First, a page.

I constantly marveled at this attention to detail with the food. At IU, during the great Ramadan debacle of GBI, I was picking up trays of food from Taste of India, loading them into the trunk of my jeep and trekking them over to the dorm each night, curry slopping all over the trunk. No one ever asked to see a city permit (though Taste of India was an approved vendor, so I assume someone had seen one at some point) or tested the temperature of the food or questioned the back of a jeep as a transportation method. I suppose it is a miracle we all didn't die of food poisoning.

Next year I am going to be the best International Night event planner ever.


Saturday, November 22, 2014

Remember that Time I Wore My Nightgown to a Fancy Dress Party?

Last weekend I was in Dallas. We have an MBA program for working professionals in Dallas, and my office was hosting four hours of programming Saturday evening. In addition, that evening was the program's annual Holiday party, since it would be the last class weekend before Thanksgiving, and after Thanksgiving, schedules for working professionals who are also getting their MBAs get a little hectic. I was invited to the holiday party by the program staff. I was told the attire was cocktail / dressy professional.

I drove to Dallas and brought two dresses with me, thinking that one of them would work for the evening. I am a little weird about how to dress for fancy dress events. I want to look cute, but I am also uncomfortable in things with high hemlines or low necklines or tight clothing. It's hard to eschew all those features and not look dowdy though.

It's hard to tell in this picture, but it is the only picture that exists of me in this dress (that I am aware of).

One of the dresses I brought with me actually included a high hemline (well, above the knee, but not really that short), a low v-shaped neckline (I cannot even wear a bra with it), and it was tight. I've only worn it in public three times. A wedding, the closing dinner for the CIBER Business Language Conference, and Cale's SPROM (SPEA's winter dinner/dance). I pair it with a suit jacket to make it seem more professional. Cale picked it out, and to be honest, I look pretty damn hot in it.

However, I am not sure what I was thinking bringing it with me for this event. My new place of employment has turned out to be a little weird about clothes. My boss works from home on Fridays, so it was a month or so before she noticed that I had been observing casual Fridays (i.e. jeans). As it turns out, the MBA Program Office is staunchly anti-jean when school is in session.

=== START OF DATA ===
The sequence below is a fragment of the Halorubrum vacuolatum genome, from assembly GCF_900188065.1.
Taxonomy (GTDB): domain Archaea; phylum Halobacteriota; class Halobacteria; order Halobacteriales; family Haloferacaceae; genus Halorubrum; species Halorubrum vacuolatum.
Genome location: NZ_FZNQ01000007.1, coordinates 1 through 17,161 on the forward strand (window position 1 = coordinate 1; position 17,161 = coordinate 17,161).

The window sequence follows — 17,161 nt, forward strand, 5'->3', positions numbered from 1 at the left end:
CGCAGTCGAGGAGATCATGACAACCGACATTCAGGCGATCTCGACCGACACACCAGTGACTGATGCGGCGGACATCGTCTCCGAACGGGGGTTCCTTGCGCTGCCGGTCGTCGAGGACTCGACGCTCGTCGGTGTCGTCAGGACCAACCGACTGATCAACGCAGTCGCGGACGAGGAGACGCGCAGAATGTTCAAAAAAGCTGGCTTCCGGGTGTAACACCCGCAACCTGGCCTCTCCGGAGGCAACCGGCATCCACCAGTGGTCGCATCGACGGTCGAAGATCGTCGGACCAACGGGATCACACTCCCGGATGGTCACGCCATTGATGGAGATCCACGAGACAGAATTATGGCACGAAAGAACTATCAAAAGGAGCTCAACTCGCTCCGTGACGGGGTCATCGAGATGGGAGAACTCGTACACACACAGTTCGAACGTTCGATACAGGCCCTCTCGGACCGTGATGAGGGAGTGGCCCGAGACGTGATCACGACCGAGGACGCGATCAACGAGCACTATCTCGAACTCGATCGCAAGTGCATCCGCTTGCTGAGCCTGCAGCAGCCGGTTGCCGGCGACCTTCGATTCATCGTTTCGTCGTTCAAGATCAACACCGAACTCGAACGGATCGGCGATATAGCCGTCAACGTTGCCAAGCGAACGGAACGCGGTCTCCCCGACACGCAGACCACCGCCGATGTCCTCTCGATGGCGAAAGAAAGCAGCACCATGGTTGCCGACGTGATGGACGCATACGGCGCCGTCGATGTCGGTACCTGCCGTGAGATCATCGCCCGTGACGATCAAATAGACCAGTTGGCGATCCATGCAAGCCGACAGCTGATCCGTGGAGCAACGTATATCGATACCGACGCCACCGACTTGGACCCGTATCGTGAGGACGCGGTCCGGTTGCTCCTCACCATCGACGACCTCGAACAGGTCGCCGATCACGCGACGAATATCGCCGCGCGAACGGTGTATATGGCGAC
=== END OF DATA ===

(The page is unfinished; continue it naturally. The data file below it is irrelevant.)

This email actually came out not long after my boss told me about the jean situation.

There was no way I was going to be comfortable in my too-sexy dress at this event.

The other dress I brought, I haven't even worn yet. I got it at The Limited on sale (down to $30 from $100). And I thought it looked great in the fitting room, but when I tried it on for Cale at home, he (accurately) pointed out it made me look fat. Not exactly his words of course, but the gist. It is strapless and A-line. The cinched-in area just below the bustline fits me perfectly, but the bust area itself is too blouse-y and with the overall cut, it makes me look bulky. As I have frequently discovered, bigger boobs would solve this problem. There are a lot of problems in life solved by bigger boobs. Though if you ask the busty ladies, the bigger boobs bring on a whole host of other problems.

I put The Limited dress on and just couldn't bring myself to go to this event looking fat.

So there I am, standing in my hotel room in black tights wondering what I am going to put on over them. My options are limited, it needs to be in my suit case.

Which brings me to the nightgown. I had this big, flow, hippy coverup I bought at the tubing place when I needed to get home in a rental car and all I had was a wet bathing suit. It had become my housedress. Cale hated it with the fire of a thousand suns. So I had gone to Target and found something slightly more flattering. It was basically a giant gray tank top with a racer back. And I had that in my suitcase.

I threw the nightgown on over the tights, added my suit jacket, and voila, fancy dress party outfit.